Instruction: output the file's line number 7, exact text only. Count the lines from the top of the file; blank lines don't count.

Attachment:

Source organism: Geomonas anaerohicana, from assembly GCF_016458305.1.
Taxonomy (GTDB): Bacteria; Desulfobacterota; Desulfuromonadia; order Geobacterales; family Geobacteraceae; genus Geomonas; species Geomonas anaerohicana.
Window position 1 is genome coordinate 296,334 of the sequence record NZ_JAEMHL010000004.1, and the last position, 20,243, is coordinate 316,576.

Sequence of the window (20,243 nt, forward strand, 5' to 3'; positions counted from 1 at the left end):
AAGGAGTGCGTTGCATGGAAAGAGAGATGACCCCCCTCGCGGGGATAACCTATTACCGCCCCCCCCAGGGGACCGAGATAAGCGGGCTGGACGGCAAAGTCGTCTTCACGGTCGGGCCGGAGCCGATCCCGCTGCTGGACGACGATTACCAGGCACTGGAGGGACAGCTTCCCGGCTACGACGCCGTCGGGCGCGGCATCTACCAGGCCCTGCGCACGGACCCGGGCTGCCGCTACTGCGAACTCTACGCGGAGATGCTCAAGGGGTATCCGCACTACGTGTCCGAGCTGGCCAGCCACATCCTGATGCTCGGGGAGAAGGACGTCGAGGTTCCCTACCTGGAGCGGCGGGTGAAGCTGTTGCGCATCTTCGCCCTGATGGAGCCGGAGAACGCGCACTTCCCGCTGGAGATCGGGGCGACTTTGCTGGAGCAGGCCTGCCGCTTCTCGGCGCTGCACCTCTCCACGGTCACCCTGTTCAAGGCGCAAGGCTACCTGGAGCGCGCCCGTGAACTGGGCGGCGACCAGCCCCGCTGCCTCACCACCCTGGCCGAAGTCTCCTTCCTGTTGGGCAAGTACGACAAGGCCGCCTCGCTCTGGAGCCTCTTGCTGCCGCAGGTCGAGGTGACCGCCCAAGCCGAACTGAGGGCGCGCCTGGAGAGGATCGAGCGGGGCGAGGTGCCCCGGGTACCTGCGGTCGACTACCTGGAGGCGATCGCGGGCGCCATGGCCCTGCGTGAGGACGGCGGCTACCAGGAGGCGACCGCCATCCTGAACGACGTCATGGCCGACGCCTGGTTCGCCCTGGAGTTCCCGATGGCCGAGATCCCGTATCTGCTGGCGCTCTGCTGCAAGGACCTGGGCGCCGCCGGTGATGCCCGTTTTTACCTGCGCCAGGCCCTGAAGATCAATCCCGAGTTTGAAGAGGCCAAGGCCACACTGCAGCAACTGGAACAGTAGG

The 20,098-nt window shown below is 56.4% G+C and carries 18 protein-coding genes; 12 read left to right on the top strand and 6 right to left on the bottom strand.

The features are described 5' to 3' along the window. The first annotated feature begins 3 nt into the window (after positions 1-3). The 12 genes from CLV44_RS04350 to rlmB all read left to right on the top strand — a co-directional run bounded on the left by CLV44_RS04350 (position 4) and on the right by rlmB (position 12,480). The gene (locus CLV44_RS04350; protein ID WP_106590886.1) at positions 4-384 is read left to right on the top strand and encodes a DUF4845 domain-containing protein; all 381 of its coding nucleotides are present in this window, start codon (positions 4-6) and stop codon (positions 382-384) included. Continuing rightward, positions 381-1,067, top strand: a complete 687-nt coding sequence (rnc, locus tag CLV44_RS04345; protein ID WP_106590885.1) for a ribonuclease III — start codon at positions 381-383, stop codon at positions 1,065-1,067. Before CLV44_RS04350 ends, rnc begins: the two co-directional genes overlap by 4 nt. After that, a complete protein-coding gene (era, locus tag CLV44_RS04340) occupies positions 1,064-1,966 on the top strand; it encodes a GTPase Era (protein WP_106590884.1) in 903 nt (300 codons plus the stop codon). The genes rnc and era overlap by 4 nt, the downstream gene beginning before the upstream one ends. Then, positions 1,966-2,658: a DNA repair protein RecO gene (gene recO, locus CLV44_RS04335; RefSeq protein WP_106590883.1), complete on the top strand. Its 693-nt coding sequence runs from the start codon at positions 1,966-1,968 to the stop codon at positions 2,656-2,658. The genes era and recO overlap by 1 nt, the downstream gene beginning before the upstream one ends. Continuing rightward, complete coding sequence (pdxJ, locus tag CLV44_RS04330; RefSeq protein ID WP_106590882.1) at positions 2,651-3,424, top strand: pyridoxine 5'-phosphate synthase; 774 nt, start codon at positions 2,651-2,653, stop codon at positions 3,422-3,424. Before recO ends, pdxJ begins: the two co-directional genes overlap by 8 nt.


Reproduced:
The features are described 5' to 3' along the window. The first annotated feature begins 3 nt into the window (after positions 1-3). The 12 genes from CLV44_RS04350 to rlmB all read left to right on the top strand — a co-directional run bounded on the left by CLV44_RS04350 (position 4) and on the right by rlmB (position 12,480). The gene (locus CLV44_RS04350; protein ID WP_106590886.1) at positions 4-384 is read left to right on the top strand and encodes a DUF4845 domain-containing protein; all 381 of its coding nucleotides are present in this window, start codon (positions 4-6) and stop codon (positions 382-384) included. Continuing rightward, positions 381-1,067, top strand: a complete 687-nt coding sequence (rnc, locus tag CLV44_RS04345; protein ID WP_106590885.1) for a ribonuclease III — start codon at positions 381-383, stop codon at positions 1,065-1,067. Before CLV44_RS04350 ends, rnc begins: the two co-directional genes overlap by 4 nt. After that, a complete protein-coding gene (era, locus tag CLV44_RS04340) occupies positions 1,064-1,966 on the top strand; it encodes a GTPase Era (protein WP_106590884.1) in 903 nt (300 codons plus the stop codon). The genes rnc and era overlap by 4 nt, the downstream gene beginning before the upstream one ends. Then, positions 1,966-2,658: a DNA repair protein RecO gene (gene recO, locus CLV44_RS04335; RefSeq protein WP_106590883.1), complete on the top strand. Its 693-nt coding sequence runs from the start codon at positions 1,966-1,968 to the stop codon at positions 2,656-2,658. The genes era and recO overlap by 1 nt, the downstream gene beginning before the upstream one ends. Continuing rightward, complete coding sequence (pdxJ, locus tag CLV44_RS04330; RefSeq protein ID WP_106590882.1) at positions 2,651-3,424, top strand: pyridoxine 5'-phosphate synthase; 774 nt, start codon at positions 2,651-2,653, stop codon at positions 3,422-3,424. Before recO ends, pdxJ begins: the two co-directional genes overlap by 8 nt.